The threat of medical impoverishment has increasingly compelled Filipinos to invest in insurance, or at least consider it. Supporting the Nielsen Consumer Study is the Insurance Commission stating that the 29.4% growth of the insurers’ aggregate bottom line in the first half of 2021 could be attributed to the public’s interest in insurance coverage and the prolonged pandemic.
These issues have not gone unnoticed by the insurance industry: “As an industry in general, we are going the extra mile to serve more Filipinos,” says Hora. “Many Filipinos are beginning to understand that insurance can shield them from the devastating financial and emotional consequences of hospitalization, a breadwinner’s untimely demise, or a car crash on the road. We will be here with them during this crisis and other adversities that might come.”
To make insurance more accessible and understandable, AXA offers “more favorably priced protection for more Filipinos, especially the large number of those who see the importance of insurance, but who still find most insurance products too expensive,” says Hora.
For example, AXA has designed insurance coverages for certain specific situations that the underinsured or uninsured Filipino might not even realize they need. Hora gives one example: “Because the elderly are more likely to die of any disease, some of our health insurance solutions cover policyholders up to the age of 75, with one even extending coverage up to 100 for critical illnesses, although most health plans cap at age 65.”
AXA’s personal accident insurance also provides monetary compensation for policyholders who lose their lives or suffer permanent bodily disablement because of an accident for a very affordable price. “Nobody wants to think about an accident happening to them but they can occur, inside or outside your home,” explains Hora. “If it causes the death of the breadwinner, an accident insurance policy can prevent destitution to their loved ones. Now if it causes the loss or major damage of a bodily part, such as limbs, hands, feet, and eyes, the policyholder can still be shielded from the financial blows that come with these kinds of injuries.”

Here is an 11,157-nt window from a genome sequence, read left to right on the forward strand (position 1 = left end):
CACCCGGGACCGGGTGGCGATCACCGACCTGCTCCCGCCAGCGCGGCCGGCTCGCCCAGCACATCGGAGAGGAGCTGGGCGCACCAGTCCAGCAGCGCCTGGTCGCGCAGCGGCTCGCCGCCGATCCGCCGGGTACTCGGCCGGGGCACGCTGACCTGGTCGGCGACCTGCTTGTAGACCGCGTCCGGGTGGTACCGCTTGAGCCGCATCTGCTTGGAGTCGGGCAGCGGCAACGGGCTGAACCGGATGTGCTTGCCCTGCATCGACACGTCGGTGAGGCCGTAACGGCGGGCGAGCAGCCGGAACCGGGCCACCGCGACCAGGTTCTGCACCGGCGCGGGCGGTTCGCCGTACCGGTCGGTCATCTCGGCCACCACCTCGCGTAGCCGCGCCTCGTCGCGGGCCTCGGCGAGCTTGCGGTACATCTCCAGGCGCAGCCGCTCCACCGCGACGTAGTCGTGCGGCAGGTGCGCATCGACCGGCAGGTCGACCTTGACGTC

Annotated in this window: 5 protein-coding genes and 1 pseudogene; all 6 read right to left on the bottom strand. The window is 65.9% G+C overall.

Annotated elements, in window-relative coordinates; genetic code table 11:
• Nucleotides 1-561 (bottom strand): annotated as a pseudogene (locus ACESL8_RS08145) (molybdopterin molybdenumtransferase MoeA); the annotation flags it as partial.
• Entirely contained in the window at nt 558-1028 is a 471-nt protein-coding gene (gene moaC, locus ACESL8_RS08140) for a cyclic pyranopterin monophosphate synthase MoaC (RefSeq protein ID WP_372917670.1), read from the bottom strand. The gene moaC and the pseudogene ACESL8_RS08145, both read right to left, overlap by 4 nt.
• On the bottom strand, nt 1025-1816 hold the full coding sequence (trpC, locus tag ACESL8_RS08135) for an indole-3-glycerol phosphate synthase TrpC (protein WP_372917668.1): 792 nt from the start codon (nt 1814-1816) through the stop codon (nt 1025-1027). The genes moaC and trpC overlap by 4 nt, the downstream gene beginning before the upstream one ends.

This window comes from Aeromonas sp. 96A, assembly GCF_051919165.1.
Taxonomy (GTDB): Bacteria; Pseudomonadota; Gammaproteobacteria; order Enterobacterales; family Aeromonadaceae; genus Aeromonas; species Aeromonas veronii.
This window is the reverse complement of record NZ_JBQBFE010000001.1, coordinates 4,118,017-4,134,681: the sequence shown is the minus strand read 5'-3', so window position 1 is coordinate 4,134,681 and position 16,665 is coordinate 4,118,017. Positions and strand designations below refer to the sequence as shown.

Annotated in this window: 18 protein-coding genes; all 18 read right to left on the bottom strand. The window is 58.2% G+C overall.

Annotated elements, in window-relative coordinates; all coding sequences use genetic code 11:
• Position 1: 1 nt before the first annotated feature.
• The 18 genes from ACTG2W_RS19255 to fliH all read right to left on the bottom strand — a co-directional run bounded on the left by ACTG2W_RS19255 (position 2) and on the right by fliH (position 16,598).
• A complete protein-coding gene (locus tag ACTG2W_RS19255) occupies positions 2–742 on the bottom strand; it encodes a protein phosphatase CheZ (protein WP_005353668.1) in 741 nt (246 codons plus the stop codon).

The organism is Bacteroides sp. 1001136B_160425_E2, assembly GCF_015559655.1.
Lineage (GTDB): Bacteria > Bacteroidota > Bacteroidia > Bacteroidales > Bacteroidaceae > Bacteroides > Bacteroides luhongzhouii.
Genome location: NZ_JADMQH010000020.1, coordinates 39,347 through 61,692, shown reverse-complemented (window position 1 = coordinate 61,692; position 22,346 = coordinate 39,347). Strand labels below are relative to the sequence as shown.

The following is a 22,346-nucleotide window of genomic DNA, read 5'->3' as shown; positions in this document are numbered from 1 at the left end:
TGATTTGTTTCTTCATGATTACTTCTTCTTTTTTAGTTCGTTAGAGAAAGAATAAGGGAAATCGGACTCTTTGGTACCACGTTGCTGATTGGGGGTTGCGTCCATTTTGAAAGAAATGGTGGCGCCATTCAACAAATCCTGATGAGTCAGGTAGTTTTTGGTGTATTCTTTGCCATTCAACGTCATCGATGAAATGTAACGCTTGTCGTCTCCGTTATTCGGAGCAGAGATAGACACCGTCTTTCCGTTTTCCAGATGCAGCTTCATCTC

Another form of protection that AXA offers is home and condo insurance. The value of ensuring the safety of property also rose during the time of COVID-19 as the lockdowns caused a majority of the workforce to work remotely. Storms and calamities, which are all too frequent in the Philippines, also reinforced to the homeowners the need to protect their investment.
“We are shifting to a work from home or hybrid situation,” Hora elaborates. “In these times especially, if disaster strikes a home, it does not just mean loss of property, but possible lengthy loss of income as well. A home is often the culmination of lifelong hard work, which makes it for many irreplaceable, and insuring it essential.”
One reason why AXA augmented its digital reach is to respond to the concerns and questions of many people struggling with the prospect of medical impoverishment. They learn everything they need to know about insurance, for life and general insurance products by interacting with an AXA agent without having to leave the safety of their homes.
Meanwhile, the award-winning Emma by AXA PH app enables policyholders to immediately access and make transactions on any of their insurance policies, such as make payments, make top-ups on investment funds, or simply keep a copy of their policy. The speed and convenience by which the app provides important information can make a difference in how the policyholder weathers a crisis such as an accident or a medical emergency.
Filipinos now demand this agility because the pandemic has made them realize the value of insurance especially during uncertain times. Hora says, “Early action is necessary, especially for those with young children. Each Filipino’s need is unique. The best way to assess the best insurance coverage that can keep you more than adequately protected is to consult with the agents of an insurance company that can assess the coverage customized for you, your loved ones, and everything else that matters to you.”